What More Can I Say?

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The thing about having a bi-weekly column is that if something happens on a Tuesday afternoon, I have to wait at least six days to address it in this space.

And the thing about me is that I don’t like to write about a topic unless I think I have something meaningful to add to the conversation.

And that’s pretty difficult to do after six days.

And so there’s likely nothing new for me to say about last week’s earthquake in Haiti, no words I can conjure up to express the sorrow that drives me to turn the channel from news reports before the tears come too fast to wipe them away, the anger that eats at me when I hear idiotic televangelists opine that the death and destruction is payback for a people who “swore a pact to the devil” for their freedom, the helplessness that comes over me when I realize how little I have to contribute to the cause.

Perhaps it’s enough to tell you what’s going on in the skies above Haiti. The New York Times reports that an Air Force cargo plane is flying over the land five hours a day blasting the following message from Raymond Joseph, Haiti’s ambassador in DC (translated from Creole by the Pentagon): “Listen, don’t rush on boats to leave the country. If you do that, we’ll all have even worse problems. Because, I’ll be honest with you: If you think you will reach the U.S. and all the doors will be wide open to you, that’s not at all the case. And they will intercept you right on the water and send you back home where you came from.”

He’s not kidding; The Coast Guard is patrolling the waters to keep people in, and US Department of Homeland Security officials are prepping to send any Haitians who somehow make it to the states to Guantánamo Bay. And most who have applied for visas to get medical treatment in the states have reportedly been denied (as of yesterday, just 23 had been let in). The exceptions: some orphaned children will be granted entry for possible adoption, and deportations to Haiti have been temporarily suspended.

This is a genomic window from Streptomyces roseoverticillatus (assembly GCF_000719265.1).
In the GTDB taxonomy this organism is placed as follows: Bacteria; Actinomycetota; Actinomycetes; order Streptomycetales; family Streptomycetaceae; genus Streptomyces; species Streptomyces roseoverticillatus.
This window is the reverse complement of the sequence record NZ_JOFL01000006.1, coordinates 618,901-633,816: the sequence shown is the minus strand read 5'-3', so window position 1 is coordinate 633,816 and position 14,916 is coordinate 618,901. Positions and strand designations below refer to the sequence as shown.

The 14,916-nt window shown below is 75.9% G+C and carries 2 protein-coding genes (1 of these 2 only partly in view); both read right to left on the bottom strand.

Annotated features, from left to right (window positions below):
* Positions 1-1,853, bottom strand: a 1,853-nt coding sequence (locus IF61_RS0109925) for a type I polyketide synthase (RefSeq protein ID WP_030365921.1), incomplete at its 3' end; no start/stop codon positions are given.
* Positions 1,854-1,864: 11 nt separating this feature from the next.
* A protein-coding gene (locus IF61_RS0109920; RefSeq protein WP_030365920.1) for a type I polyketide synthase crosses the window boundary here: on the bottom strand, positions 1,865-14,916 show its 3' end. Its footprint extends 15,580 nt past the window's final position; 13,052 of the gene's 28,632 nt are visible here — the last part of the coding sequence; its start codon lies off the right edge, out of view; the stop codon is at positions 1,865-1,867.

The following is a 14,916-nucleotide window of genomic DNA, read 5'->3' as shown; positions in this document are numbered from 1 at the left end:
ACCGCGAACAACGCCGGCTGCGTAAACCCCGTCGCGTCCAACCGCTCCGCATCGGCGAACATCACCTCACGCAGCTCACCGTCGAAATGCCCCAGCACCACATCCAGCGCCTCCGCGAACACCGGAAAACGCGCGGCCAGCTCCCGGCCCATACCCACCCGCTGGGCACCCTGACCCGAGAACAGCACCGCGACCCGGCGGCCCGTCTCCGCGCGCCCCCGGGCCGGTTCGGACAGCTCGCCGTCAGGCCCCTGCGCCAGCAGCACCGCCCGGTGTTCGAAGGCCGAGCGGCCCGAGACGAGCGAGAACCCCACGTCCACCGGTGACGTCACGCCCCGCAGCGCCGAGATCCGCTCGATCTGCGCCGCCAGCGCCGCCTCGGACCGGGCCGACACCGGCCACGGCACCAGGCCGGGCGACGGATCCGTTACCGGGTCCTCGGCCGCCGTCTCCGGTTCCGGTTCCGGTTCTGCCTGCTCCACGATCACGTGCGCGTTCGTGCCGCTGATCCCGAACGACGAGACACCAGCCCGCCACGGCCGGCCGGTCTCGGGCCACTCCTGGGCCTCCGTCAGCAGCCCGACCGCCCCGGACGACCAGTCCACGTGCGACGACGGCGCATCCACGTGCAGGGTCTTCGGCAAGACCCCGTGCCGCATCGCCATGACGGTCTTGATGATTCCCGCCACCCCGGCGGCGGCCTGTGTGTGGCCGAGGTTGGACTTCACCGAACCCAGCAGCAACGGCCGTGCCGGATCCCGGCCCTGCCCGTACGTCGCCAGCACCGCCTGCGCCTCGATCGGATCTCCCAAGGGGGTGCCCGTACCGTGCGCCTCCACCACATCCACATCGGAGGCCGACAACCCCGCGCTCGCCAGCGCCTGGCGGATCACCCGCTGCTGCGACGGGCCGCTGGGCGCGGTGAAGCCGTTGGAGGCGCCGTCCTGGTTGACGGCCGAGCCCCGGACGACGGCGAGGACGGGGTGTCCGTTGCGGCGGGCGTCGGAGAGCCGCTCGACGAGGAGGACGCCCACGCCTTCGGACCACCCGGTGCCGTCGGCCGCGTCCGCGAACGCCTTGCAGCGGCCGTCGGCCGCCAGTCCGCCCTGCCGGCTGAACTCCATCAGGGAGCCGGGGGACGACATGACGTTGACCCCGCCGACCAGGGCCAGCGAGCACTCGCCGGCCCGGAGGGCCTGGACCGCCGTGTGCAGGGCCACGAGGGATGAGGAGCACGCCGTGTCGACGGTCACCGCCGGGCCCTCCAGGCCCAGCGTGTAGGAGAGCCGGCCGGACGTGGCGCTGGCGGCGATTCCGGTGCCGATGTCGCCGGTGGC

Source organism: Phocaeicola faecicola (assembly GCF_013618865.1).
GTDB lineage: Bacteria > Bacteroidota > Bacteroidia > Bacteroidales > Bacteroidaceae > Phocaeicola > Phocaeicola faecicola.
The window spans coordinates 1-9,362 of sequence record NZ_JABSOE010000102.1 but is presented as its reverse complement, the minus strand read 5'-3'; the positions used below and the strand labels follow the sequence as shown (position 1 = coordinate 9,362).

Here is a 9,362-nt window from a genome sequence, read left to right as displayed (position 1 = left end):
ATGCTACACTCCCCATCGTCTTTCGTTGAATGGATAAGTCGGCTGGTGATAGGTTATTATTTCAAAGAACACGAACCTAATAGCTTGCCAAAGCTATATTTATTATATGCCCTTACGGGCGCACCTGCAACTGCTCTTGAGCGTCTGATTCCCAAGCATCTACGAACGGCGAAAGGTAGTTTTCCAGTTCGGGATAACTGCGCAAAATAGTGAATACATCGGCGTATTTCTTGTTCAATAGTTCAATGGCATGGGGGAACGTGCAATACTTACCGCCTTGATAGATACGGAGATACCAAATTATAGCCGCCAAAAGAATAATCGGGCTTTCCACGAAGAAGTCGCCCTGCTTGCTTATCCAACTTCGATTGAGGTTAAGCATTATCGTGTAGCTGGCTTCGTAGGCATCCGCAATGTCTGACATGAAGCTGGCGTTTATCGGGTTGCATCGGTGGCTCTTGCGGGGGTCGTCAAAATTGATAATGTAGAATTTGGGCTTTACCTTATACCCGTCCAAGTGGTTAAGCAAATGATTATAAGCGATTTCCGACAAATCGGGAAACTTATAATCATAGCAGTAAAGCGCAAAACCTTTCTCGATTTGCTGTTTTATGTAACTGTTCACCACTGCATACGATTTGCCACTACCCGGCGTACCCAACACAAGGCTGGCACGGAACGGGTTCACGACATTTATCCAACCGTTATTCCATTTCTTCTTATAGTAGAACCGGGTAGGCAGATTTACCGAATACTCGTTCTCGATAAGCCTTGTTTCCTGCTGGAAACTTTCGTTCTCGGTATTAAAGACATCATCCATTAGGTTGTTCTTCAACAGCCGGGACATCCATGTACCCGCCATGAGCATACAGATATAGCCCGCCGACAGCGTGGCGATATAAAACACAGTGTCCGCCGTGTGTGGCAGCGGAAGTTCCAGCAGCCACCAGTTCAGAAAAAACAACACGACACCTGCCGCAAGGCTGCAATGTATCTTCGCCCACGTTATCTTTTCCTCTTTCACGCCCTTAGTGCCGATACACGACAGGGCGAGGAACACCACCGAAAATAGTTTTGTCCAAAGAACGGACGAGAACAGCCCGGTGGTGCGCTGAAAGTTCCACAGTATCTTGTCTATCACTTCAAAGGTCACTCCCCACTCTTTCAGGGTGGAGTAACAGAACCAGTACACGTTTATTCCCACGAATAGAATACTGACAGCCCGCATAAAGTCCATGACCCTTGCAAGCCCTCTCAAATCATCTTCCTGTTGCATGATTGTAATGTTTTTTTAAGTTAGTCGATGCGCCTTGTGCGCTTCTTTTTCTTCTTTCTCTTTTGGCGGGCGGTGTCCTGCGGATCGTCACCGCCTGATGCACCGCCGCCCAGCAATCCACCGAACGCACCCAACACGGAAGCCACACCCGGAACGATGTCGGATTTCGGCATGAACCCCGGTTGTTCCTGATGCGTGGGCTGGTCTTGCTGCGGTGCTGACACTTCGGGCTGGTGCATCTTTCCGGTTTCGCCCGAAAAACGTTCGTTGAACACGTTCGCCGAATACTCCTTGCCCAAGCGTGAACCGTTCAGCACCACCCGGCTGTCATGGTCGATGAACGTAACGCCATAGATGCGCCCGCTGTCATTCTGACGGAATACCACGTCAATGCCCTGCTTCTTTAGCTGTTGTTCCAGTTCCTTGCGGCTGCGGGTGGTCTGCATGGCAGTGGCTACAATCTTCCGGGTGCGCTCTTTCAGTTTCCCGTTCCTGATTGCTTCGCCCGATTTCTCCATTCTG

I guess it’s cool to help our Haitian brethren, as long as it’s from afar.

All the more reason why we should do our part to help the survivors rebuild their lives so they don’t have to flee to lands that don’t want them. If you’re in NYC, check out this Parlour-sponsored fundraiser. If you’re looking for another way to give, read this list of ways to help that Steely D put together.

Know of any other ways we can help? Want to share how you’ve made a difference? We welcome it.


If you like Kenrya’s opinion, check out the rest of her posts below.

Last 5 posts by kenrya

  • Vivian

    I don’t think that is a fair accusation against the Obama administration. Allowing people to believe that risking their lives to reach the US will afford them an opportunity to stay is not only erroneous, but also dangerous.

    Obama’s administration extended a special immigration status to Haitians living illegally in the US that protects them from deportation for the next 18 months and allows them to work here.

    BTW, D.R. is also not allowing Haitians to cross into their country. Not to be heartless, but most countries aren’t equipped to take on the population of another country.

  • Like your other readers, I’m sure, I am hurting for the people of Haiti and trying to do what I can to help.
    Having some knowledge of immigration law and public administration, I have to say that I don’t think it’s fair to assume that the US should be allowing Haitians into the country just because of the disaster their country is facing.
    While some folks are anti-immigration or just plain xenophobic/racist, others would LOVE to open our nation’s borders to Haitians and anyone else dealing struggling in their homeland. Unfortunately, it’s really just too complicated. The logistics alone are mind-boggling. WHere would they go? How much would it cost? How long should they stay? When can they go back and how will we make sure that they do? Yadda yadda. It’s already a clusterfuck dealing with the normal influx of refugees, asylum-seekers and immigrants when we’re not staring in the face of a natural disaster. I’m not saying it’s the best scenario, but I understand, ya know?